Diatoms are ubiquitous organisms in aquatic environments and are estimated to be responsible for 20–25 % of the total global primary production. A unique feature of diatomsis the silica wall, called the frustule. The frustule is characterized by species-specific intricate nanopatterning in the same size range as wave lengths of visible and ultraviolet (UV) light. This has prompted research into the possible role of the frustule in mediating light for the diatoms’ photosynthesis as well as into possible photonic applications of the diatom frustule. One of the possible biological roles, as well as area of potential application, is UV protection. In this review, we explore the possible adaptive value of the silica frustule with focus on research on the effect of UV radiation ondiatoms. We also explore the possible effect of the frustules on UV radiation, from a theoretical, biological, and applied perspective, including recent experimental data on UV transmission of diatom frustules.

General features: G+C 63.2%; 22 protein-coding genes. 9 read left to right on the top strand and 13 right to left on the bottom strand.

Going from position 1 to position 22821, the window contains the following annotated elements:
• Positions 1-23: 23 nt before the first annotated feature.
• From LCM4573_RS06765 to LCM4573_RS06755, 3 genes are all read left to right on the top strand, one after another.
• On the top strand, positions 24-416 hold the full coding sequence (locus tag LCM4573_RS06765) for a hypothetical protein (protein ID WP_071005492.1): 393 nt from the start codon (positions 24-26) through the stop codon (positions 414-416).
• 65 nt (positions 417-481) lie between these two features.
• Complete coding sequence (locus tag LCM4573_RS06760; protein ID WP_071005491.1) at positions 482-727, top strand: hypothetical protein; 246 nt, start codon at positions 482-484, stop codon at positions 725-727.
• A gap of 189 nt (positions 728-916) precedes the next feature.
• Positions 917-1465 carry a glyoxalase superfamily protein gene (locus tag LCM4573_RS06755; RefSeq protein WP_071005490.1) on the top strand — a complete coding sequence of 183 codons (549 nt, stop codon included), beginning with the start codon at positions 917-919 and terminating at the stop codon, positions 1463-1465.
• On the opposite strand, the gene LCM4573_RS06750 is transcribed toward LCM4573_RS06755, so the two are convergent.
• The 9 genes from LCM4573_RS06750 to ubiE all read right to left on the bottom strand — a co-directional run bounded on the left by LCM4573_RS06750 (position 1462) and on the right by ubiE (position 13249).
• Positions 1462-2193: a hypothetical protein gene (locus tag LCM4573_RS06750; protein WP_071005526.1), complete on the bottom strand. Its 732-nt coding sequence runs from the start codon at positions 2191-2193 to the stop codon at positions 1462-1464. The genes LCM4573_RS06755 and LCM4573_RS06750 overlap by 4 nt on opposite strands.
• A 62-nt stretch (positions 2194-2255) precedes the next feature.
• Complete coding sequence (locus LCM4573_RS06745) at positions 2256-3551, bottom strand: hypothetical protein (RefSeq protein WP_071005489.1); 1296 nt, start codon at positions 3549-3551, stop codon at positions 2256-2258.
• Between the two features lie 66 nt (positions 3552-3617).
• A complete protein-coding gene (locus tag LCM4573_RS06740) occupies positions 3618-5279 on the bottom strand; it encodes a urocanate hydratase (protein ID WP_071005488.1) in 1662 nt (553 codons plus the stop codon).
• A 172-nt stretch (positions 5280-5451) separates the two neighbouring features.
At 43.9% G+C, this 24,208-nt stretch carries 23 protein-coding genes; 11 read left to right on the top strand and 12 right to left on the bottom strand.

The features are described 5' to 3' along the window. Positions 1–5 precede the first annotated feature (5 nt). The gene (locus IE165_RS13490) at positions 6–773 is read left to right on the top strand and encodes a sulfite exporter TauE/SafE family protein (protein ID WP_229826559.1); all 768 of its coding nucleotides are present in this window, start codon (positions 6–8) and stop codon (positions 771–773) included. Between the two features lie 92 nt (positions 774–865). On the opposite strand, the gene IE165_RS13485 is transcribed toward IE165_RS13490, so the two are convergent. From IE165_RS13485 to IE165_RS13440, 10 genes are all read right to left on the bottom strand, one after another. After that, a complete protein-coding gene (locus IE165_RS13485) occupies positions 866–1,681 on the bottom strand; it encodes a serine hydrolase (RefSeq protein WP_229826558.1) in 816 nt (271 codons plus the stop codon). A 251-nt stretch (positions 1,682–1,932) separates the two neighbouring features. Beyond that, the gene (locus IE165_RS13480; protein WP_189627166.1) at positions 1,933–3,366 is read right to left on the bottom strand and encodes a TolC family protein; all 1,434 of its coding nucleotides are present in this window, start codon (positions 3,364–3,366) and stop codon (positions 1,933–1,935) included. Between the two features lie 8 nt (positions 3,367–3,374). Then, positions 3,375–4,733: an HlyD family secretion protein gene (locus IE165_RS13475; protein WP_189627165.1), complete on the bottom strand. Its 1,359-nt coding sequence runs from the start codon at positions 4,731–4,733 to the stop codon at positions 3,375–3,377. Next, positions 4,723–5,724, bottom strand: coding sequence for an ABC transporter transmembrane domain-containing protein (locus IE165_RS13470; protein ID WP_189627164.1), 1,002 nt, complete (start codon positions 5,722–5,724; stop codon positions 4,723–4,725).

- UV protection